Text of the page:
Saturday, October 6, 2012
The Plein Air Writing Exhibition is an annual writing festival that is special to the Columbia Gorge. Plein Air painting events (painting in the outdoors) happen in many locations — there is even a magazine devoted to it — but adding writers to the mix and showing creations from both groups of artists gives the Columbia Center for the Arts’ Northwest Plein Air Event added depth and texture.
As participants in the Plein Air Event, painters and writers visited five locations in the Gorge over five days and presented their best work for display.
This year, 14 writers participated and a wide diversity of work emerged. From poetry to essay to short fiction, each writer found a way to express a connection to an outdoor site. One writer developed a synopsis for a play. The writers’ only limitation was to create something 500 words or fewer, which helps to give Plein Air writing a sense of freshness and immediacy.
“The location jump-starts the creative process,” said Julie Jindal, program manager for the Plein Air Writing Exhibition. “Once writers get going, there’s no telling where their imagination will go. But a word limit means that every word matters. It’s a writing challenge that requires imagination but also discipline, in a short period of time.”
In addition to the gallery display, the writers gathered to read their favorite works to the public on Sept. 9 at CAST Theatre. From sweet nostalgia to wry humor to thoughtful reflection, the writers enjoyed a supportive response from the audience.
“Rarely do writers get to witness the effect of their work on others,” said Jindal. “It was absolutely electric.”
The Columbia Center for the Arts will release the 2012 online anthology in a few weeks, featuring two works from each writer. To be notified when the anthology is ready, contact the gallery at 541-387-8877, ext. 115.
Plein Air writing is inspired by an outdoor location, preferably written on the spot. These two examples from this year’s Plein Air Writing Exhibition evoke a sense of place; more poems, short stories and essays are displayed at the Columbia Center for the Arts.
The Turtle Waltz
BY ERIN KEEFE
(Inspired by Waterfront Park)
The little girl clings tightly to her mother — tall, pink and elegant — as they gingerly make their way as one across the rocky river bottom. A cool breeze pushes back their sweaty blonde curls and they smile.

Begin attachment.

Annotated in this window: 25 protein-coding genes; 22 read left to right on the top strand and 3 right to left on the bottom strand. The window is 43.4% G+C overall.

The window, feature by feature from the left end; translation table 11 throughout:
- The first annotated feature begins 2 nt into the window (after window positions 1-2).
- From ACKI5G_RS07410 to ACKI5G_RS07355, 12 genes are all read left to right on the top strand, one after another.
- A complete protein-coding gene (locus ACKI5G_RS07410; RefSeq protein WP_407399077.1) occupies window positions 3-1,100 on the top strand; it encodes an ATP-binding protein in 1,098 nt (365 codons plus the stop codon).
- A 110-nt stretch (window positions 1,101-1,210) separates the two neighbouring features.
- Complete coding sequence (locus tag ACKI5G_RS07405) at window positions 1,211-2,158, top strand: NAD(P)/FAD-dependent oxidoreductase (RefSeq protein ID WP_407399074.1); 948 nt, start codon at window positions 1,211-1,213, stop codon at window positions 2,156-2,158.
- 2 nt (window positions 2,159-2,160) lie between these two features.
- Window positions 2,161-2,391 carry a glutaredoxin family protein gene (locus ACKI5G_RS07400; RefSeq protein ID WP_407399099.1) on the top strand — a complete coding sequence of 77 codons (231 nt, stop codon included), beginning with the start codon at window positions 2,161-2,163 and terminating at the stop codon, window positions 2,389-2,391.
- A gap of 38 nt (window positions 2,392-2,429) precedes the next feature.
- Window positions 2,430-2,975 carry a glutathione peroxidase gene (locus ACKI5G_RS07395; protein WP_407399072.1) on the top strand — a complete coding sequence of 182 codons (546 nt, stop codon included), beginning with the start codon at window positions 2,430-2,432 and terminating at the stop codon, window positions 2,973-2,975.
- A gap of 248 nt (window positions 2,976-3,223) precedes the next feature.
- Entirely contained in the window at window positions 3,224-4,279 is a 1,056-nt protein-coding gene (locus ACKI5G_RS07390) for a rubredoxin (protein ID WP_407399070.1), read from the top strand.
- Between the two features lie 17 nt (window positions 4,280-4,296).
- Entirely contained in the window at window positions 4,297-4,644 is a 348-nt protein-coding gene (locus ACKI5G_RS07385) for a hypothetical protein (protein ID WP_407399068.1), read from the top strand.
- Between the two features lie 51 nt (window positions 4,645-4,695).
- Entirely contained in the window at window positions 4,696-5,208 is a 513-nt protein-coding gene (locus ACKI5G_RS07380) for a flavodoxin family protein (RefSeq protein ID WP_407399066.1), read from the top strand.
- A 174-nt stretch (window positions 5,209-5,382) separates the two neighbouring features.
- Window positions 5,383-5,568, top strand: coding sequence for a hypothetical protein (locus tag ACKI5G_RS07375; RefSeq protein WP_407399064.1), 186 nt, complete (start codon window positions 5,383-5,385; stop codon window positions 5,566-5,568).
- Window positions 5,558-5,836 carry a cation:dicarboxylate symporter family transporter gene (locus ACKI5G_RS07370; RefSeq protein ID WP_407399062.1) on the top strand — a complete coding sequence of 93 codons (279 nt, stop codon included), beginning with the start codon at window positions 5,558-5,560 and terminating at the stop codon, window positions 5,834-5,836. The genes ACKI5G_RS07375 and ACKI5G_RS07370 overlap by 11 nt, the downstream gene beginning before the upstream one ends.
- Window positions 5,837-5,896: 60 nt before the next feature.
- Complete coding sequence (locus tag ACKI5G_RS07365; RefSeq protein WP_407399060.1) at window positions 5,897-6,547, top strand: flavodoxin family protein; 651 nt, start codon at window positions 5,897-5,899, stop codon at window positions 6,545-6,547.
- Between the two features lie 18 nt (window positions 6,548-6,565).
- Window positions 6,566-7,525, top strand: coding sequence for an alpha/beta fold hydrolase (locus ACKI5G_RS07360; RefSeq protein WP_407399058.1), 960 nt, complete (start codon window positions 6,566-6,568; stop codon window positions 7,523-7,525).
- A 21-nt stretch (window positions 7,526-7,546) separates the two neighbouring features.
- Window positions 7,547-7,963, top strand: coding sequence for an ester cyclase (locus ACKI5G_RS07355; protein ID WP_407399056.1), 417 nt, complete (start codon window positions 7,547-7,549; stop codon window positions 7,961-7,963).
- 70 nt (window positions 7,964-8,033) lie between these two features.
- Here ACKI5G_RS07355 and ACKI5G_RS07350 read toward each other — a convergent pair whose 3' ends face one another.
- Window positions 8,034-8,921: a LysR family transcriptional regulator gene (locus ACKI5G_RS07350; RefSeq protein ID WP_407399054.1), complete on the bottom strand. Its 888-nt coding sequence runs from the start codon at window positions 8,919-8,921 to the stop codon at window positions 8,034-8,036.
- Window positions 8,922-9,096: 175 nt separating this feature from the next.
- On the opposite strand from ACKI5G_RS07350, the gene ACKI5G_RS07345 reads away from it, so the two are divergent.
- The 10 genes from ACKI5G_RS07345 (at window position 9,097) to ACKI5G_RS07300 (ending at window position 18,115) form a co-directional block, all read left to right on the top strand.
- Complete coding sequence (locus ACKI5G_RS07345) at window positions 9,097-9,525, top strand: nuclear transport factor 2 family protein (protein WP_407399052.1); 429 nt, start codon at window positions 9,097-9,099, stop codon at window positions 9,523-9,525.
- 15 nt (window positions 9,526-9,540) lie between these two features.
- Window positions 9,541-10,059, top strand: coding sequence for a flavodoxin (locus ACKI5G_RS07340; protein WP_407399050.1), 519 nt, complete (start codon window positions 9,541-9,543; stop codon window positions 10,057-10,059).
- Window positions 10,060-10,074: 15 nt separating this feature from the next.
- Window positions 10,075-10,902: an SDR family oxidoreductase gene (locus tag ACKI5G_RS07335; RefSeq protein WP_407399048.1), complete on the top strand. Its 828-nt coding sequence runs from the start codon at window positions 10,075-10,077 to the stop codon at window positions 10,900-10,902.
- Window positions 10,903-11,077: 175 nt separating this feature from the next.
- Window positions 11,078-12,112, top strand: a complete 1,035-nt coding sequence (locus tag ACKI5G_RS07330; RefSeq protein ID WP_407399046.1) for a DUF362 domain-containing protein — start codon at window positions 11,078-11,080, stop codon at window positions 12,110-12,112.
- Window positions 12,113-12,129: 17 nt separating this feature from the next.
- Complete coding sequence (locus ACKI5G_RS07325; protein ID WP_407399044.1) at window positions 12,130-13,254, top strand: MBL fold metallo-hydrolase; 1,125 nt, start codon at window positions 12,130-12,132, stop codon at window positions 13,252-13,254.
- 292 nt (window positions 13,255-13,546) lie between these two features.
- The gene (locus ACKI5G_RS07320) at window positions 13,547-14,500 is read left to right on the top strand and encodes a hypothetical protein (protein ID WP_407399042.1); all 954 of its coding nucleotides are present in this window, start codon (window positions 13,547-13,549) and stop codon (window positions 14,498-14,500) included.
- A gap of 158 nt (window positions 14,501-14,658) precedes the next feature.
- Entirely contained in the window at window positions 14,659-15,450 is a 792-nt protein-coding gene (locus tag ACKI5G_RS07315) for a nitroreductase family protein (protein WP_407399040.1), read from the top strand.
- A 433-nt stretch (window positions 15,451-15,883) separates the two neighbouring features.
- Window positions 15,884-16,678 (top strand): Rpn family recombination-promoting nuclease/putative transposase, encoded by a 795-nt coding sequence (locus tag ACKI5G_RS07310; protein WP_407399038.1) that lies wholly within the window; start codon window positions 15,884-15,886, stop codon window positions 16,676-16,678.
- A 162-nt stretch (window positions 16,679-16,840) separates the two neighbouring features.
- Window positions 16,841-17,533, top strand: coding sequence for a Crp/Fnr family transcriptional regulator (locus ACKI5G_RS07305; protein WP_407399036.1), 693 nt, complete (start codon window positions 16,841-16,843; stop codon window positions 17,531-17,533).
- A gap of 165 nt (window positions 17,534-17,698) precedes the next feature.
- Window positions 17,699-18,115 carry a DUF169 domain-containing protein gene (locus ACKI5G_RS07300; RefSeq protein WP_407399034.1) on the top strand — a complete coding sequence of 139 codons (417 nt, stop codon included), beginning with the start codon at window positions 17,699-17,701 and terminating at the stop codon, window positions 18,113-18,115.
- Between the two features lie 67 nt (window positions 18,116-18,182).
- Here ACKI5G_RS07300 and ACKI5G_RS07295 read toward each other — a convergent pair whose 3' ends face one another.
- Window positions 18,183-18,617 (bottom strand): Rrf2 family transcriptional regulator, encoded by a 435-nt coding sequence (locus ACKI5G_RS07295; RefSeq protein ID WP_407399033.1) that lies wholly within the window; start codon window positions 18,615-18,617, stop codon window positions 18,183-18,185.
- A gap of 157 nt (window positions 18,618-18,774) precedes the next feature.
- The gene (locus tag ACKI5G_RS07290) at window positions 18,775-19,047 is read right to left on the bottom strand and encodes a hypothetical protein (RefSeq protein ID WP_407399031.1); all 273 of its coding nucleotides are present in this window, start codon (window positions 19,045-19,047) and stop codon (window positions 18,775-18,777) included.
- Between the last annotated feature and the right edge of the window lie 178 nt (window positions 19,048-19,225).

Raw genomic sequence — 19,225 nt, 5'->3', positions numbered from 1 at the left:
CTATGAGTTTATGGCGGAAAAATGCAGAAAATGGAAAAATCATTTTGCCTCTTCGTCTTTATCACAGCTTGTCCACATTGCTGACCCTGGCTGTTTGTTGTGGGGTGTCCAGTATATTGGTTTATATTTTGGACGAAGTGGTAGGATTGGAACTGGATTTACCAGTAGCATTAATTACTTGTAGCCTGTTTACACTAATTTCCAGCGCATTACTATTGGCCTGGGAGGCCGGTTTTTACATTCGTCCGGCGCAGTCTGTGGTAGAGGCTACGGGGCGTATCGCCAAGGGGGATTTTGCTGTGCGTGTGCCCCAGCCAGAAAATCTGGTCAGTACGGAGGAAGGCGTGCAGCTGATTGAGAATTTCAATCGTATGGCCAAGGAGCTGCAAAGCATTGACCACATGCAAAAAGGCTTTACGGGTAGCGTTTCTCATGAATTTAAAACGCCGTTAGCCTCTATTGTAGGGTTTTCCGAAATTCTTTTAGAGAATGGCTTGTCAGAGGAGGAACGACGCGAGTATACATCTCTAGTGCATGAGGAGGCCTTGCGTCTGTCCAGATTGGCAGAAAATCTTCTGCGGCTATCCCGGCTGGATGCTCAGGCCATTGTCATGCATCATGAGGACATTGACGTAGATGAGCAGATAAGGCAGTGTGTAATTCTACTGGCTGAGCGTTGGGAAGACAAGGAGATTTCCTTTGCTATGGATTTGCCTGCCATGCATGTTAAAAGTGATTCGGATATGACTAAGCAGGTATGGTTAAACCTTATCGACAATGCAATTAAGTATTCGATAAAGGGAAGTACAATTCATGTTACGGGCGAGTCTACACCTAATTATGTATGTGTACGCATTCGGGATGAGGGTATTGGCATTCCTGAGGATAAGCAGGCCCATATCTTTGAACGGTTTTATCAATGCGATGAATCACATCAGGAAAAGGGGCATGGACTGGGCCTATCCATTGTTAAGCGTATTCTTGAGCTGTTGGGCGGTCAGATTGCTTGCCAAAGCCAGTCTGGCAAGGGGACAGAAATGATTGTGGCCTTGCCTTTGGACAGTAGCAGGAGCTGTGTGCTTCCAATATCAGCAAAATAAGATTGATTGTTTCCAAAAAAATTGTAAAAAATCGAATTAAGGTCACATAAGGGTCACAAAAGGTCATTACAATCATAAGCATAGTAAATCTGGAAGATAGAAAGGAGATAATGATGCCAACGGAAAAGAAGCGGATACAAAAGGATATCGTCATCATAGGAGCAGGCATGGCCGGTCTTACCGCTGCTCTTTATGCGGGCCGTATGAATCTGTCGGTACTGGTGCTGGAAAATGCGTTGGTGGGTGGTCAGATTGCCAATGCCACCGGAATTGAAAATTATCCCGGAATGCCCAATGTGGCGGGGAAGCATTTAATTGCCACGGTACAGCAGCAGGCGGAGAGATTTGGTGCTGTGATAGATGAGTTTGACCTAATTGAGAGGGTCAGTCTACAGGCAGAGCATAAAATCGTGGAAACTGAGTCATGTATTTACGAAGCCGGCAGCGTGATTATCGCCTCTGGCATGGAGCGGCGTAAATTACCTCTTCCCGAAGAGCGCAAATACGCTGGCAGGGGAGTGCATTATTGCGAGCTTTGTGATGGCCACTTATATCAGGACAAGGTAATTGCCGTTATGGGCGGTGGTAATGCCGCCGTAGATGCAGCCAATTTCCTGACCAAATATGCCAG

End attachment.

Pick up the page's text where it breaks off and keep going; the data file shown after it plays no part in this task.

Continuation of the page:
The water reaches their hips and now a waltz has begun. Mother wears an inflatable turtle float ring around her waist and propped on top — the little girl. Together, mother and turtle buoy the little girl upon the gentle waves and they twirl. The water, cool and undulating, bobs their lithe pink-suited bodies
Up and down,
Up and down.
Mother holds child close.
Their arms extended in pose.
(Erin Keefe is currently working on her first novel. She writes fiction, prose and poetry.)
BY KRISTY ATHENS
(Inspired by the Mills residence)
I miss these trees. Their dry smell: dust and fortitude. Their lopsided, scruffy shapes. Their orange bark contrasting with the green. The way the wind tickles their long, elegant needles and gently sways their crooked branches while the entirety withstands, unmoved. Lone sentinels, they prefer small groups to the boisterous, competitive groves of Douglas fir.
I miss the muted swoosh of the wind, whisking down from Cooper Spur, through their boughs. The sound is soft, murmured, reassuring, as if the wind were trouble and the tree were God, saying: “Don’t worry, I’ll take care of most of this.” Leaving me rustled but still here, breathing pine-scented air and pondering deep-rooted complexity.
(Kristy Athens is the author of “Get Your Pitchfork On!: The Real Dirt on Country Living.”
For more information visit www.kristyathens.com.)
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Lawnmower torches Arbor Vitae on Portland Drive
The riding lawn mower driven by Norma Cannon overheated and made contact with dry arbor vitae owned by Lee and Norma Curtis, sending more than a dozen of the tightly-packed trees up in flames. The mower, visible at far right, was totaled. No one was injured; neighbors first kept the fire at bay with garden hoses and Westside and Hood River Fire Departments responded and doused the fire before it reached any structures. Westside Fire chief Jim Trammell, in blue shirt, directs firefighters. The video was taken by Capt. Dave Smith of Hood River Fire Department. Enlarge